Rep. John Huffman, R-The Dalles, believes it is possible that Oregonians could be paying about 25 cents more for each gallon of gas by the end of the 2015 legislative session.
And that does not include the proposed 12 cent per gallon federal gas tax increase.
If Gov. John Kitzhaber’s Low Carbon Fuel Standard is implemented, Huffman said the Department of Environmental Quality projects up to an additional 19 cents per gallon at the pump.
The standard is set to expire at the end of 2015 unless the Legislature decides to extend or follow the governor’s recommendation that the sunset clause be dropped altogether.
The first hearing on the issue is expected to take place Monday, the first day of the five-month legislative session.
“I am a fiscal conservative and plan to ask some hard questions about what this program will really accomplish and how it is even measurable,” said Huffman.
“They are going to have to prove to me that we are dramatically improving the quality of life for Oregonians with this investment.” He also expects the Legislature to consider a transportation-related package that includes a fuel tax increase of at least 5 cents per gallon.
“Speculation is that there may be other revenue components as well,” he said.
One of these might be the carbon tax that Kitzhaber advocated for in his most recent election.
In 2013, the Legislature approved a study on the feasibility of implementing the tax as a revenue source.
The results of that analysis showed the tax benefitting the economy by creating new jobs while also protecting the environment.
British Columbia, Canada, has a carbon tax of $60 per ton, which some Oregon officials want to follow, with a regular adjustment for inflation.
Because the tax would apply to companies that contribute to greenhouse gases, Huffman said there is the potential that businesses may be driven out of the state by the cost. And that would eliminate jobs that are vital to the economic recovery.
Oregon’s clean fuels standard was approved by the Legislature in 2009 and, since that time, DEQ has has been collecting information on fuels that are imported into the state. That information has been used to create a baseline against which future reductions in carbon will be measured.
The premise behind the program is that one-third of Oregon’s greenhouse gases come from transportation sources, and those emissions can be reduced with blends of lower carbon ethanol and biodiesel and use of electricity, natural gas, biogas and propane.
The fuel standards program requires fuel providers to reduce the carbon content of their products or purchase credits from renewable energy companies. Although DEQ has announced implementation of the program on Feb. 1, the rules will not go into play unless the Legislature acts, which Democrats have vowed to do.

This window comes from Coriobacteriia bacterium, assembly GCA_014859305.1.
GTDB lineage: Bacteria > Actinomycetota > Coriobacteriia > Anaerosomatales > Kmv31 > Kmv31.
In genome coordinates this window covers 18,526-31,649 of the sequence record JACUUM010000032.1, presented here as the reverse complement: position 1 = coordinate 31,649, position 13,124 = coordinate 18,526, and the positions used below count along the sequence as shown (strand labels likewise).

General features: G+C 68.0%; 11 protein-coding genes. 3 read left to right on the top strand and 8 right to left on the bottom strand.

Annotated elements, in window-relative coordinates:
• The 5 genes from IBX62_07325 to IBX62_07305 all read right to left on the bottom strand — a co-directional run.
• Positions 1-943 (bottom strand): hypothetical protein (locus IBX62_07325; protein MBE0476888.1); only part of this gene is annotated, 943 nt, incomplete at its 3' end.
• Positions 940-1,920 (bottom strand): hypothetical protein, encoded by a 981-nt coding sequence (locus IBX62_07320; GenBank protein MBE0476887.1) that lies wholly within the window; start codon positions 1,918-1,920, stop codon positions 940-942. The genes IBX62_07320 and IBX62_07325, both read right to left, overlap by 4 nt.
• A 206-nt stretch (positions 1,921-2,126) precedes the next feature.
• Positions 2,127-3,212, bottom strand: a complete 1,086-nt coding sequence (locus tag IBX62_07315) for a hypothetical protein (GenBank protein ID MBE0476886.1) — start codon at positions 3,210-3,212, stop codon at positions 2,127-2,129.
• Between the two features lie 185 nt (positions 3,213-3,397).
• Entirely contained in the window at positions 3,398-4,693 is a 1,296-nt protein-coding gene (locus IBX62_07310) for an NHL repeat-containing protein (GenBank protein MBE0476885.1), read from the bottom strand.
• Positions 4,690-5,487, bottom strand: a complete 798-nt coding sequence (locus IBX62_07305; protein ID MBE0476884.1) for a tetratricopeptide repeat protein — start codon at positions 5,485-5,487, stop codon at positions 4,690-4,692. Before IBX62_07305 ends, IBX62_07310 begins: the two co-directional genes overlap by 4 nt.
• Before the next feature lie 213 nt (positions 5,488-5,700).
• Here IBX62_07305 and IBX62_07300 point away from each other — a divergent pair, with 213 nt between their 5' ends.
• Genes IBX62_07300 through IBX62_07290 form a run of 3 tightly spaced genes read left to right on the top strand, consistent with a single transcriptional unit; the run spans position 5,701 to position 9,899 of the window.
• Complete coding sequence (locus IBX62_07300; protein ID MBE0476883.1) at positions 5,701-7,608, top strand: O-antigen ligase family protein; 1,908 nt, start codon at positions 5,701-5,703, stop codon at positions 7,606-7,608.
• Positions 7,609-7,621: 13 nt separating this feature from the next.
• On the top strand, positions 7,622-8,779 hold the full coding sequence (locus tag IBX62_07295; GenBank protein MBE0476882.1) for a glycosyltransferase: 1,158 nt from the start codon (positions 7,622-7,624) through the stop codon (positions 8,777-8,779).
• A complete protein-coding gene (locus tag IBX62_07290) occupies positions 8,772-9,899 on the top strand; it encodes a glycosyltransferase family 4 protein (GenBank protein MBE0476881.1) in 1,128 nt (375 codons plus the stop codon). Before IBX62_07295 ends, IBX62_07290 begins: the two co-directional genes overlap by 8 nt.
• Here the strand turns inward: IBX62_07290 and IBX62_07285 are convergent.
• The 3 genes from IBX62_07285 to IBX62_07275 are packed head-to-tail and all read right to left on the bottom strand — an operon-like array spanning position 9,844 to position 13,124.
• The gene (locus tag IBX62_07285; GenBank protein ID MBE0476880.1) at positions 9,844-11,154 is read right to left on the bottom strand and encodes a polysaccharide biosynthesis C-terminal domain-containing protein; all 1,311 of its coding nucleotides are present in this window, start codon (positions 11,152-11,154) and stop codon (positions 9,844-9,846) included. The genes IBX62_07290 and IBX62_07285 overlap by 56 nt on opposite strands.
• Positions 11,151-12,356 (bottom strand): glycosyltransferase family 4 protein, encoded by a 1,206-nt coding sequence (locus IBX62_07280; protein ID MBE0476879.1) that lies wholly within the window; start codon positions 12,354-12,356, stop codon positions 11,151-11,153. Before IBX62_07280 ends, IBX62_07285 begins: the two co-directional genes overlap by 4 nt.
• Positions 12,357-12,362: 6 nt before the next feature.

Huffman said the goal behind the program is to raise the price of fossil fuels to make renewable energy — wind, solar, biofuel and hydrogen fuel cells — more competitive in the marketplace.
The problem with that plan, he said, is that many Oregon families are struggling — especially in rural areas — and adding more pain at the pump takes away money they need for food and household needs.
If the standard is enacted, DEQ anticipates a 10 percent reduction of greenhouse gases from transportation fuels over a 10-year period.
Kitzhaber contends that lower carbon fuels are critical to the states’ environmental and economic future.
He anticipates that California, which has a similar program, and Oregon will be the forerunners of what will become a national movement.
Democrats have the majority in both the House and Senate but the tax associated with the fuel standard requires a three-fifths supermajority. In order to implement the fuel standards, at least one GOP vote will be needed in the House and every Democrat in the Senate must sign on.
Sen. Ted Ferrioli, the top Republican in the Senate, has called the fuel standard “an issue of symbolism.”
He and Huffman represent portions of Wasco County and are in agreement that Oregon’s contribution to greenhouse gases is too tiny to warrant additional regulation.
“From everything I’ve read, Oregon is one of the greenest, cleanest states already,” said Huffman.
He said DEQ has determined that Oregon’s greenhouse gas emissions have actually been on a slight decrease since 2010.
And the miniscule amount now produced is insignificant compared to China, the world’s largest polluter, according to Huffman.
“That leaves me to ask how effective it is for Oregon to impose these higher costs on its citizens when we are not the problem and other states, as well as polluting countries, are not participating in this program?” he asked.
“We’re talking global but we’re not looking global – we’re looking at Oregon.”
Although President Barack Obama and Democratic leaders have talked about instituting a carbon tax at the federal level, Huffman said the GOP takeover of the House and Senate has made that an improbability.
Although he treads cautiously around tax increases, Huffman said he is not opposed to looking at “reasonable” revenue increases to maintain Oregon’s roadways.
“I love driving on nice roads and getting over bridges safely,” he said. “I just want to know that, whatever we do, we are getting the most bang for our buck.”
Part of the ongoing financial problems facing state governments, he said, is that federal regulators keep imposing unfunded mandates.
He said less money is available from federal agencies for everything from social programs to forest management. And it is becoming more difficult for states to pick up the tab.
The more money that has to be spent to meet federal rules, said Huffman, the less is available for other essential services.
“We have to keep looking for more revenue from taxpayers to get things done — it’s very frustrating,” he said.